Wednesday, January 10, 2007


The majority of Americans prefer to keep land undeveloped. But they're not necessarily as altruistic as you might think. Although nearly three out of four who participated in a recent survey said they oppose new development in their communities, they are more likely to be concerned about their own pocketbooks than the environment or even simply keeping things the way they are.

The survey by the Saint Consulting Group, a firm which specializes in land-use politics, found that twice as many Americans actively oppose development as support it. No surprise there. Why? More than a third said they wanted to protect property values, while just 11 percent desired to protect the environment. Almost 29 percent said they wanted to preserve the character of their communities.

One trend is the importance voters place on a political candidate's position regarding new development and growth. More than nine out of ten say it is a key issue when they decide on who to vote for. Three out of four respondents gave local elected officials no better than a "C" when rating their performance with regard to development. And 66 percent indicated local government does a "fair-to-poor" job on planning and zoning issues. That's up from 61 percent in the first study.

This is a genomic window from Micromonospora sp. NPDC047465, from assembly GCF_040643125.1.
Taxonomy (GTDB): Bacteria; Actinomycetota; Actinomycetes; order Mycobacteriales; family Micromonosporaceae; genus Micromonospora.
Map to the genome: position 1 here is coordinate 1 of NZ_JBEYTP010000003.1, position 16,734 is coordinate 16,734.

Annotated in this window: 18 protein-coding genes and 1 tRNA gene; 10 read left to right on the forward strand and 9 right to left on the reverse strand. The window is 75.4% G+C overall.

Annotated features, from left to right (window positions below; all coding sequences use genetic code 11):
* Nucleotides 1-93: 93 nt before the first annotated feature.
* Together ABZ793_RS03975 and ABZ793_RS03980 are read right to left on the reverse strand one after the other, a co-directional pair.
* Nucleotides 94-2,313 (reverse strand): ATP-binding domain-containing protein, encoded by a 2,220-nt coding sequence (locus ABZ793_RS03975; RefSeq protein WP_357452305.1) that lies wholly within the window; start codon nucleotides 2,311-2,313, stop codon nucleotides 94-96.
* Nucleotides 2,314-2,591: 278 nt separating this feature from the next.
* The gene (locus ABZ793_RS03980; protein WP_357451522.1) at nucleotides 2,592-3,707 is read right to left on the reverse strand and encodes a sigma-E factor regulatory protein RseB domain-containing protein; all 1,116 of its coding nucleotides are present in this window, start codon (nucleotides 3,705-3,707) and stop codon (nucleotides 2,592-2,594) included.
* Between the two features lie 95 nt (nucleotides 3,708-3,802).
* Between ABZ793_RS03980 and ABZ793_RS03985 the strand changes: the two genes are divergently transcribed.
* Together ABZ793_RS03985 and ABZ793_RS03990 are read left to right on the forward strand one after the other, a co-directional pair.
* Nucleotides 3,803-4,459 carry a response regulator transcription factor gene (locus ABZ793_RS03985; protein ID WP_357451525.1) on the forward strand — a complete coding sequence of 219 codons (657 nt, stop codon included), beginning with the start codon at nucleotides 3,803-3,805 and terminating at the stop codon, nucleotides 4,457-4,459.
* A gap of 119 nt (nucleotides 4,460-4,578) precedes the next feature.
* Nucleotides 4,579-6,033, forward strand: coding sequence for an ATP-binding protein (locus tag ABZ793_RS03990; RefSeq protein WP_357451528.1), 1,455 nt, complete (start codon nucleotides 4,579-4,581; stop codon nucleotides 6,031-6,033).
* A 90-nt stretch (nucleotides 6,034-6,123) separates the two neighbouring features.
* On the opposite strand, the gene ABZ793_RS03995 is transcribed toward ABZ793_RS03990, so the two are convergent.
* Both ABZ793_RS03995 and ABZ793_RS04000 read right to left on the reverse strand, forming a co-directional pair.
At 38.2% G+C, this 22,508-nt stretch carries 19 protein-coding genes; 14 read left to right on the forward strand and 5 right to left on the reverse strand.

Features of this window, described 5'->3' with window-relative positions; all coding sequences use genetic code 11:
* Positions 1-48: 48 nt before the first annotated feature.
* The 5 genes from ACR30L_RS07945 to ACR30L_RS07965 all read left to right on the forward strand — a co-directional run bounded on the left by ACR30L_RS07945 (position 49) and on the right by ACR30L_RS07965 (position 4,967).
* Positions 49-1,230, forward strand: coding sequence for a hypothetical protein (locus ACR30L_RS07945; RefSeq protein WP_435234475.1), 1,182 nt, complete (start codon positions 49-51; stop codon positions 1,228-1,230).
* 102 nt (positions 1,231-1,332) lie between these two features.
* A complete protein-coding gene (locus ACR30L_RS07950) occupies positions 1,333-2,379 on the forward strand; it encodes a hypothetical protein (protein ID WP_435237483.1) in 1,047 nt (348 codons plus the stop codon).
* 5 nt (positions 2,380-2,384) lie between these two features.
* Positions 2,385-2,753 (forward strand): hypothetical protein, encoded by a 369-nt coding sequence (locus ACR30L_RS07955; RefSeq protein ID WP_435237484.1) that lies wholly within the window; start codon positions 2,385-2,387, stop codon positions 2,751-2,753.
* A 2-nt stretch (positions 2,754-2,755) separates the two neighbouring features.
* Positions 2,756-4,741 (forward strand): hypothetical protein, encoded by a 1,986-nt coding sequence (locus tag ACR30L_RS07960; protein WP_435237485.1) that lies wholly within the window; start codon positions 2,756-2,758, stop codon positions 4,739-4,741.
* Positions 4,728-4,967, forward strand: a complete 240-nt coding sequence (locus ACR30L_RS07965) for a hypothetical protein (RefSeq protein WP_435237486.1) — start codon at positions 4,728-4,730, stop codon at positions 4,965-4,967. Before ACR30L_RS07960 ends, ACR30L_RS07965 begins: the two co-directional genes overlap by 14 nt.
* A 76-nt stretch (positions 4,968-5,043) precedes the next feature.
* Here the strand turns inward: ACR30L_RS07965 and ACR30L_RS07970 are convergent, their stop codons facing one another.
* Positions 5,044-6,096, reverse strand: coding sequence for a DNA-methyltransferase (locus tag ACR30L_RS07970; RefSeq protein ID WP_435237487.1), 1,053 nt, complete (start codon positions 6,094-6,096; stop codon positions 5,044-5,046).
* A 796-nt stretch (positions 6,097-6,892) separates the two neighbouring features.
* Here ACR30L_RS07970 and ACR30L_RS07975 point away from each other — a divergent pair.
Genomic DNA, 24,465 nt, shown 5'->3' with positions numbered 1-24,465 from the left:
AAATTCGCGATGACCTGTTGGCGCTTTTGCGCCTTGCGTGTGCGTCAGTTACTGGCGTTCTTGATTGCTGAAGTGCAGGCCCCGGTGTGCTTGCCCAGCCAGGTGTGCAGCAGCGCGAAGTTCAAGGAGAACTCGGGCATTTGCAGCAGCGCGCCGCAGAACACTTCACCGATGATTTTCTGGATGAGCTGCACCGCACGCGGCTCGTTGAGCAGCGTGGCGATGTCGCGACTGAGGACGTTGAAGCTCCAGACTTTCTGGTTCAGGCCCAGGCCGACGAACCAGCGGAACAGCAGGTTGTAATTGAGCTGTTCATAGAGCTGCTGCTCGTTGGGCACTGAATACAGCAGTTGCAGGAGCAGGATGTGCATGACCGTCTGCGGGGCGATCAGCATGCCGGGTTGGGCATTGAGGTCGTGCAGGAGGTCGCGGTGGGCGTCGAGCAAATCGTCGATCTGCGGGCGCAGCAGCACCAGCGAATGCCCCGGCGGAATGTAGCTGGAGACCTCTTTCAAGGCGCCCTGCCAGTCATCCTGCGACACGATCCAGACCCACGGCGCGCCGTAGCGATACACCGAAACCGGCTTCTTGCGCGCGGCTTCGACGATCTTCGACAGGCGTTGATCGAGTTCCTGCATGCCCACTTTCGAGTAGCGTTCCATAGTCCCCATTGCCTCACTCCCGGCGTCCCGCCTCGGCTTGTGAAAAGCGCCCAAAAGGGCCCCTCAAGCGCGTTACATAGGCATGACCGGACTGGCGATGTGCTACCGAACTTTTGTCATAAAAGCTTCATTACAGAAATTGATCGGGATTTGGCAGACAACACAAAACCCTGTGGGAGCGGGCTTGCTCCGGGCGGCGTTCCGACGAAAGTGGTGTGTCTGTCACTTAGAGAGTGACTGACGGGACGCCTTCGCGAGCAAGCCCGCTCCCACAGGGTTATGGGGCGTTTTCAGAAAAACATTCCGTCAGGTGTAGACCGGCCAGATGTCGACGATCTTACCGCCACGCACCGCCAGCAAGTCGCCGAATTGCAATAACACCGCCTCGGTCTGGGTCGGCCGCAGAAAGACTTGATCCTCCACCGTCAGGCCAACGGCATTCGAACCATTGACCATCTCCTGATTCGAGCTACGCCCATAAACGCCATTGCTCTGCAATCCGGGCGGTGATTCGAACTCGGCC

Cynicism over the approval process also is growing. Last year, 70 percent said the relationship between local officials and developers make the permitting process unfair. This year, 75 percent said it is inequitable. Development has become a clear political issue.
According to the survey, though, "NIMBYism" is alive and well in America. NIMBY stands for "Not in My Backyard," and it is a popular rallying cry among developers who argue that anti-development factions want it both ways -- not here but over there. The very projects (people) oppose would probably be all right someplace else.

The most dreaded forms of development are landfills, quarries and power plants, all of which drew a 75 percent of greater "no, not here" response. Wal-Mart was opposed by 68 percent of those polled, up from 63 percent a year ago -- even though most said they enjoyed the "big-box" experience. Casinos were opposed by 67 percent. Single-family housing is the most widely acceptable form of housing. Only 6 percent of those polled were against it. Apartments were opposed by 34 percent, down from 48 percent last year.

Grocery stores are more acceptable than office buildings and large shopping centers, though resistance to all of these forms of commercial development was less in this year's survey. People who lived in rural areas were more actively opposed to any development than people who lived in the suburbs or more urban areas. Older neighborhoods opposed development more than new residential developments.


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